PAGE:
Truly Unprecedented Ingenuity: The Cabestan Triple Axis Tourbillon
Every once in a while an independent watchmaker or boutique brand comes along with something of truly unprecedented ingenuity. Once such piece is Cabestan’s Triple Axis Tourbillon, which was first presented at Baselworld 2015.
Boasting the fastest triple-axis tourbillon escapement in existence, as well as an unorthodox design and technical construction, the Cabestan Triple Axis Tourbillon is one for the books.
Now before I get into the watch, there’s something I have to get off my chest: I was pretty upset when the Cabestan’s Triple Axis TourbilIon didn’t make it through to the jury’s pre-selection of timepieces in the Grand Prix d’Horlogerie de Genève. I even voiced my opinion about this on Instagram as I was certain that the Triple Axis Tourbillon would at the very least make it to the finals.
Not only is it the fastest triple-axis tourbillon in existence, but it exhibits exceptional standalone design and technical construction in both the case and movement.
I guess at this level of “out-there” watches, you have to adopt a more skeptical “I’ll believe it when I see it” approach. I know I would.
How is it that a brand so unheard-of can create something so extraordinary?
Cabestan is as artisanal as an independent brand can get. Tucked away in the Vallée de Joux around an hour’s drive from Geneva, it is a small but vertical manufacture capable of conceptualizing, developing, and producing movements and watches in-house.
Lionel Betoux took the reins at Cabestan about three years ago with the ambition of making this obscure, artisanal manufacture into a worthy contender in the upper echelon of alternative watchmaking. In a short period of time, he has managed to create a renaissance of sorts for Cabestan, opening new markets and generating real demand by collectors who appreciate complicated, alternative watchmaking.
Thankfully, he has Eric Coudray leading the watchmakers and product development. Coudray is the mastermind behind such pieces as Jaeger-LeCoultre’s Gyrotourbillon. He also made Vianney Halter’s original Cabestan Winch concept into a functioning timepiece more than a decade ago.
Coudray is perhaps one of independent watchmaking’s best-kept secrets. While I don’t want to dwell too much on the past here, I will say this: Coudray is someone able to come up with both out-of-the-box concepts and make them reproducible, smoothly operating machines; something that sadly isn’t always the case in this segment.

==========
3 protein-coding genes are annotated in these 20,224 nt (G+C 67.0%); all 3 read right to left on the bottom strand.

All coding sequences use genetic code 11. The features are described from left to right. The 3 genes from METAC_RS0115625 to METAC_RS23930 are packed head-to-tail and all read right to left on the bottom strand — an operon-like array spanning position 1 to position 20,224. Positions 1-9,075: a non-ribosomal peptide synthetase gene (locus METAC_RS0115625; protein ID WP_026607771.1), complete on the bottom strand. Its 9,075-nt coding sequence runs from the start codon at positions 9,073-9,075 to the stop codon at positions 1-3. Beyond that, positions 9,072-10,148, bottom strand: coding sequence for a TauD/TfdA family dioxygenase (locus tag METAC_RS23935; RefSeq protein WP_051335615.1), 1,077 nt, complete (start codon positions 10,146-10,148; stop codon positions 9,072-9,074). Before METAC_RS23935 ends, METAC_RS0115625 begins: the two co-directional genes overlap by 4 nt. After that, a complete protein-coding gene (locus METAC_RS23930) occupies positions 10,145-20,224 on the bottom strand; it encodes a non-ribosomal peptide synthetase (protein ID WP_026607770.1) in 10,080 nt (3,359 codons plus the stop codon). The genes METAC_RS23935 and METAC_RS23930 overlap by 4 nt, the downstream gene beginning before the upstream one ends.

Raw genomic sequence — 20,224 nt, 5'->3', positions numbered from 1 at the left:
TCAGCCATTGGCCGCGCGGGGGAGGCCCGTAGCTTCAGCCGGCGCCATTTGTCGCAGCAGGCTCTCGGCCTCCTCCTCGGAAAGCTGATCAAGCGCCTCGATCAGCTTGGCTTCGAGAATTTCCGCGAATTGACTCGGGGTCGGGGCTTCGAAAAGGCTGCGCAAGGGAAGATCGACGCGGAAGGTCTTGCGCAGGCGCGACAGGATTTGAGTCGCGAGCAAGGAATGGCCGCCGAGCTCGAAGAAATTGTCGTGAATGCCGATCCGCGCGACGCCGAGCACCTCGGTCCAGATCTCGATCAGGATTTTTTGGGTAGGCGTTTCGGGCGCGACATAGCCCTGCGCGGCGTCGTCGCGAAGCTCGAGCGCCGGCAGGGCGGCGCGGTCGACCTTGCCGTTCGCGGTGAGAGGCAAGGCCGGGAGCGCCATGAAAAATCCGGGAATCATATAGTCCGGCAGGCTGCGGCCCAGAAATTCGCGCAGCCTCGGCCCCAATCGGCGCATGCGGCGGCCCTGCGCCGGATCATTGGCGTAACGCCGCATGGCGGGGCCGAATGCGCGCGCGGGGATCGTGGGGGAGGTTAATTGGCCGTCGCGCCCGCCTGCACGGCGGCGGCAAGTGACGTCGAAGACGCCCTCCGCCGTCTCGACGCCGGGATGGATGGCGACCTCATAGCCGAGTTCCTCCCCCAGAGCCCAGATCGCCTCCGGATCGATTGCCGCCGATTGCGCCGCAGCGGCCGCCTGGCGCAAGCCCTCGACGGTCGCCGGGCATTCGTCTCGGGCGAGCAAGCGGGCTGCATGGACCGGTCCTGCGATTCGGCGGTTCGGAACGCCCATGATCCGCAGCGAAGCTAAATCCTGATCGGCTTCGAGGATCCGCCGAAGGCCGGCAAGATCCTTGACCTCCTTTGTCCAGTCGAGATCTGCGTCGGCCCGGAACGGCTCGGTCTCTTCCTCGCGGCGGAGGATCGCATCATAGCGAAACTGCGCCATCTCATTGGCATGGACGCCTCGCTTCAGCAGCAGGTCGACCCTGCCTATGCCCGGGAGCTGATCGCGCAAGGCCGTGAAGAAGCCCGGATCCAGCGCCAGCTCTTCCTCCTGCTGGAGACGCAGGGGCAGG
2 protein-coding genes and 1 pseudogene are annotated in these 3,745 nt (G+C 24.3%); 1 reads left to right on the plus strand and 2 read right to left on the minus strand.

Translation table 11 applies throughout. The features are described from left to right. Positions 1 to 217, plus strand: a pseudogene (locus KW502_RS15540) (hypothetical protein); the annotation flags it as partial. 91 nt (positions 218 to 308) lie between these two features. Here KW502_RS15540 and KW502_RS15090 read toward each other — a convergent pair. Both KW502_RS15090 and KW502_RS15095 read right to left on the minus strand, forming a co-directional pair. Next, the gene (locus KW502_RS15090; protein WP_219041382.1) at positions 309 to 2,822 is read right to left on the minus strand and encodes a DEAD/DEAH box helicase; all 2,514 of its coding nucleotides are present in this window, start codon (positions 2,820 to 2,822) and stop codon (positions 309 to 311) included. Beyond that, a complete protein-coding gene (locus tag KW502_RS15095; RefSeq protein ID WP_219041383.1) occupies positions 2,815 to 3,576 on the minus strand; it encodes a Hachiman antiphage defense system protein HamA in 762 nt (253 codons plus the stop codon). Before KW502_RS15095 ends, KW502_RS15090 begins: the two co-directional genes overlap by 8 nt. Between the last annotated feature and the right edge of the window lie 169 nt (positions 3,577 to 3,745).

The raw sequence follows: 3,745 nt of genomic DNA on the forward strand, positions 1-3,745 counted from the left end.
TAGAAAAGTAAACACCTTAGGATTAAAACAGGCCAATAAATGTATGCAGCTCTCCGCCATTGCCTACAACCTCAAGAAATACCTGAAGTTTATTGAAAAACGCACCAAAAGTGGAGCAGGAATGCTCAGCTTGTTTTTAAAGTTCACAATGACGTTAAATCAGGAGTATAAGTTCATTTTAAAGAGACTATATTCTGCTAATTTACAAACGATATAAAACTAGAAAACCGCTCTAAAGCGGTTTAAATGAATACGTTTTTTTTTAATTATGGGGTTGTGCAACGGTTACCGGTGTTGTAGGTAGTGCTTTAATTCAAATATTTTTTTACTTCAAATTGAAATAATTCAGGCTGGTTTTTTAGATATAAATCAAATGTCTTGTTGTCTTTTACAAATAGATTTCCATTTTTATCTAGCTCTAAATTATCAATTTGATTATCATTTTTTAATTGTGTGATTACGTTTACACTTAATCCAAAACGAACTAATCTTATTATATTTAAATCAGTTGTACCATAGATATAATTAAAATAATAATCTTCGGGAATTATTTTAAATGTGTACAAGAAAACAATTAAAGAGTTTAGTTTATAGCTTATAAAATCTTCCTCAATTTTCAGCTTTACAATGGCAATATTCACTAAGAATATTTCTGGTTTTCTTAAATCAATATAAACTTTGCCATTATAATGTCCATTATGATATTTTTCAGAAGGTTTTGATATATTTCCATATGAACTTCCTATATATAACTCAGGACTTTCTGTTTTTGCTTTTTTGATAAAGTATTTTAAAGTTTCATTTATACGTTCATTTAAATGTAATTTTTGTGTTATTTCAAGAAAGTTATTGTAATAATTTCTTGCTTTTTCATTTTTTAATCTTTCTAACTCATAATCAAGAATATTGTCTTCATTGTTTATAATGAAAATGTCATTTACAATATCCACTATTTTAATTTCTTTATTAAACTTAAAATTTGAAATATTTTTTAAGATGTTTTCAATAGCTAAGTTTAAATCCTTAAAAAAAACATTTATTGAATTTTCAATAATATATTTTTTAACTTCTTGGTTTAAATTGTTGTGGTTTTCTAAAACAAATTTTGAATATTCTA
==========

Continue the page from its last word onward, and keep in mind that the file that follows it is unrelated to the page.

Outlandishly cool designs
Tucked away within Cabestan’s outlandishly cool designs are movements that are surprisingly quite traditional at heart, incorporating elements that can be found abundantly in the annals of watchmaking like the chain-and-fusée constant force mechanism that has graced every Cabestan movement to date.
However, you won’t find any space-age materials or components in a Cabestan. And according to Betoux and Coudray, that’s the way it should be. Things have to be made with future serviceability in mind and not just in the short-term, but centuries from now. Just like how today’s watchmakers can restore clocks and watches from centuries past.
A departure from Cabestan’s other creations
The Triple Axis Tourbillon represents a departure from Cabestan’s other creations to date, which have all been variations on the same base movement − not that one could call a vertically mounted caliber with a flying tourbillon and a chain-and-fusée constant force mechanism a “base” movement and really mean it.
To grasp how much of a leap this is for Cabestan, it’s important to keep the following in mind: this is the first Cabestan movement entirely conceived and developed by Eric Coudray. And if this is just a taste of things to come, I’m sure Cabestan will have no problem finding its way into the most discerning watch collectors’ collections. And judging from its number of new owners in the past year alone, this is already happening.